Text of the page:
conferences, conventions, and meetings; participation as a member of a committee of a professional organization; preparation and presentation time for repeated presentations within two-year period; and conducting external quality control reviews do not qualify.
Meeting CPE Hours
A CPE hour will be granted for each 50 minutes of participation in programs and activities that qualify. Fractional hours also may be granted if appropriate. At conferences and conventions where individual presentations are less than and/or more than 50 minutes, the sum of the presentation should be considered as one total program. For example, two 90-minute, two 50-minute, and three 40-minute presentations equal 400 minutes or 8 CPE hours.
Sponsors of CPE programs should monitor their programs. They should accurately assign the appropriate number of hours. Participants should receive CPE hours only for the actual time they attend the program. Preparation time for participants in a CPE program will not
For university or college credit courses, each semester hour will equal fifteen CPE hours, and each quarter hour will equal ten CPE hours.
Participants in correspondence or individual study programs should be granted CPE hours when they satisfactorily complete the program. The programs should generally be pretested by the vendor or the sponsor to determine the average completion time. CPE hours for these programs should be granted in an amount equal to the average completion time. For
June 24, 1991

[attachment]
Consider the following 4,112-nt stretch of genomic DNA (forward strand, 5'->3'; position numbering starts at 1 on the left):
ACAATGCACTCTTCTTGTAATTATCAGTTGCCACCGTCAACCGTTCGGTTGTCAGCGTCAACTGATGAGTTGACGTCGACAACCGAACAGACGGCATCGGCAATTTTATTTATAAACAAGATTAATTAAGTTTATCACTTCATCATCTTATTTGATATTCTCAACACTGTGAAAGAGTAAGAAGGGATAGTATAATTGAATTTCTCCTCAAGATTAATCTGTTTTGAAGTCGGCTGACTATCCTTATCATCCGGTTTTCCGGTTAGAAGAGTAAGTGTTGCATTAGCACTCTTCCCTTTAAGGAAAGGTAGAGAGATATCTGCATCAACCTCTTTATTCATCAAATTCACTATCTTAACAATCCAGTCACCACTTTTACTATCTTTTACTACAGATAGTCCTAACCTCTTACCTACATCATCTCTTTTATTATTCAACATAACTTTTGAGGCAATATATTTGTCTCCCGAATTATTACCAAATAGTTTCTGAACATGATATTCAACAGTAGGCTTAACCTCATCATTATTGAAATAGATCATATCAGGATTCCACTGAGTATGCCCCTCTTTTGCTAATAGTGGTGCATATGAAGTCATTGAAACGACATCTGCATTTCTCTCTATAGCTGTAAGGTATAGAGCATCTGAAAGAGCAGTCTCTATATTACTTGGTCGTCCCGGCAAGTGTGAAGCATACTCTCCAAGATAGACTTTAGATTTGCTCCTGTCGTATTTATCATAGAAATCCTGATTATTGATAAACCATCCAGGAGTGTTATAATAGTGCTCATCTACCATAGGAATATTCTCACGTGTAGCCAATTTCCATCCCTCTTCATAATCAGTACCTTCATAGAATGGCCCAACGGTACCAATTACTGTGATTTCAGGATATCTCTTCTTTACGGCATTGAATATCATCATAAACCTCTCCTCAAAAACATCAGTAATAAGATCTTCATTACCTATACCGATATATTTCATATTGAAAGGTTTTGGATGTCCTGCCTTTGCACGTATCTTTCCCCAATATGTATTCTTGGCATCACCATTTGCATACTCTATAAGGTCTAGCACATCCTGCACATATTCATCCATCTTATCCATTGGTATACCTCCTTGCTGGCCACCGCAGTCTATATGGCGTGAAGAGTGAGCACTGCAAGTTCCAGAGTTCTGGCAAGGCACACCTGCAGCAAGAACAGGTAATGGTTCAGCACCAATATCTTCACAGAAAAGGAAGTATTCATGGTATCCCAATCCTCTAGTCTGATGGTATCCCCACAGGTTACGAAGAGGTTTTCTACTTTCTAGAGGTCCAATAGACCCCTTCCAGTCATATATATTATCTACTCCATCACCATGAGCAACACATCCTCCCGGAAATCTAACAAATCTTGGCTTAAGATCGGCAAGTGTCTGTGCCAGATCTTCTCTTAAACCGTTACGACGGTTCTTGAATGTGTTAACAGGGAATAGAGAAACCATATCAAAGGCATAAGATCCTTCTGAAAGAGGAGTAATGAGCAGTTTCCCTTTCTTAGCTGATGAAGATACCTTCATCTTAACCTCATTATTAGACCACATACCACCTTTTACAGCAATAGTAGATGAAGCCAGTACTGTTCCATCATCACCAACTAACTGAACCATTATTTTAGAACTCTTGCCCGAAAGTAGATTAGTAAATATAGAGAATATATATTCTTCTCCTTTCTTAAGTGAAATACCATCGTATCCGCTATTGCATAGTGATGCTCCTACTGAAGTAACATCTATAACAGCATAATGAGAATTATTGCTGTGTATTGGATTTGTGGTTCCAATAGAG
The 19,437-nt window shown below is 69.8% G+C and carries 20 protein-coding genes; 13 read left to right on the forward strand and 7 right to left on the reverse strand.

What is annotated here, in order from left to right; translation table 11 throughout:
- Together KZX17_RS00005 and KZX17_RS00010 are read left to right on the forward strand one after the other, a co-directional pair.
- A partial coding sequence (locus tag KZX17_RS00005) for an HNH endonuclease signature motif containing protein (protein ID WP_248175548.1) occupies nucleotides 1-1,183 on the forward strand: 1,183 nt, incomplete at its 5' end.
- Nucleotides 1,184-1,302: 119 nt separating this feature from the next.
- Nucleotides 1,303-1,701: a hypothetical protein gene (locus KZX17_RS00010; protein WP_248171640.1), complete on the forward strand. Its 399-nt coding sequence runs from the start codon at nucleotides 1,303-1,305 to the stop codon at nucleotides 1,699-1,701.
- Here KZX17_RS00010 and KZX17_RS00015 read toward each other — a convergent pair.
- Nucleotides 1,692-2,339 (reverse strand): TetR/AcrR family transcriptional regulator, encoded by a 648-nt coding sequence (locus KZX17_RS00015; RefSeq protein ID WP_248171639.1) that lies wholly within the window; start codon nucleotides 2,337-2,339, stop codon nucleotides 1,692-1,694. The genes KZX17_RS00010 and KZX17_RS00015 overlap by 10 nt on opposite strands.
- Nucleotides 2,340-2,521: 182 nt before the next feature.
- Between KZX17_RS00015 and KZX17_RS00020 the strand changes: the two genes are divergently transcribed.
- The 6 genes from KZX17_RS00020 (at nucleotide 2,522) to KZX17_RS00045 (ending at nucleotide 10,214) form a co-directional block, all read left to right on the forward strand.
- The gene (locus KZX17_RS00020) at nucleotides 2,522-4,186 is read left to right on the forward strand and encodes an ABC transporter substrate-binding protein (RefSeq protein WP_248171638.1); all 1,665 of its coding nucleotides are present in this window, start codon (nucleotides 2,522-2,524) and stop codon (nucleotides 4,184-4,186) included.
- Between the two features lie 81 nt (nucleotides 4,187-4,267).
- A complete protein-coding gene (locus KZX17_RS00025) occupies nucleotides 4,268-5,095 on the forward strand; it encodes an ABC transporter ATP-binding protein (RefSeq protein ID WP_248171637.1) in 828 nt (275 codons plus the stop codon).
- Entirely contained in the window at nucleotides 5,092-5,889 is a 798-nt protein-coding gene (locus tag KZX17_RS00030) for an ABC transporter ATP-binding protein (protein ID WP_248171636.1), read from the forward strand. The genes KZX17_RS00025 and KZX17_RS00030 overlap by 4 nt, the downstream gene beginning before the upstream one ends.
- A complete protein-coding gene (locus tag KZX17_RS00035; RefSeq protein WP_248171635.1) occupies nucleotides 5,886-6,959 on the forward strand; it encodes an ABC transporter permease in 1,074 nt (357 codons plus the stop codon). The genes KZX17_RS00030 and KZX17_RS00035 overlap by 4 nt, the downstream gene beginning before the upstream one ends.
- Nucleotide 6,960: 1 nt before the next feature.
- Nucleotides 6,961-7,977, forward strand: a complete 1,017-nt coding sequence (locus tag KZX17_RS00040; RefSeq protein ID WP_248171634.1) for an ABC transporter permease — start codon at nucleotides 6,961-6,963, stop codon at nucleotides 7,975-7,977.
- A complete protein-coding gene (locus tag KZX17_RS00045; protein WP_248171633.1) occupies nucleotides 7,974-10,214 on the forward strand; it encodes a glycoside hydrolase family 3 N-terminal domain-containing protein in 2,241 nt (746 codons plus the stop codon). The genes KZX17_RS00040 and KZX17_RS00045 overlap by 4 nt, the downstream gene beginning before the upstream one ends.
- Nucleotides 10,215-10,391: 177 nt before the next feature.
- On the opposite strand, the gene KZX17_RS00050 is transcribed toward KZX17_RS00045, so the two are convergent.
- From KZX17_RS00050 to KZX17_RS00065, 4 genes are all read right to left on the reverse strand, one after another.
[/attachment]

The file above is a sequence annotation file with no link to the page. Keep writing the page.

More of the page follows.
example, a correspondence course that takes an average of 600 minutes to complete would be granted twelve CPE hours. If the program has not been pretested, a participant may still be
granted CPE hours. The credit will equal one-half of the time the participant actually spent on the program. For example, a person who takes 800 minutes to complete an individual study program may be granted eight CPE hours.
Speakers, instructors, and discussion leaders at programs that qualify for CPE should receive CPE hours for preparation and presentation time to the extent the subject matter contributes directly to their professional proficiency. One hour of CPE should be granted for each 50 minutes of presentation time. Up to two additional hours may be granted for advance preparation for each 50 minutes of presentation. An individual would not receive CPE hours for repetitions of the same presentation that he or she makes within a two-year period, unless the subject matter involved was changed significantly. An auditor may only be granted 40 speaking-related hours for any two-year period.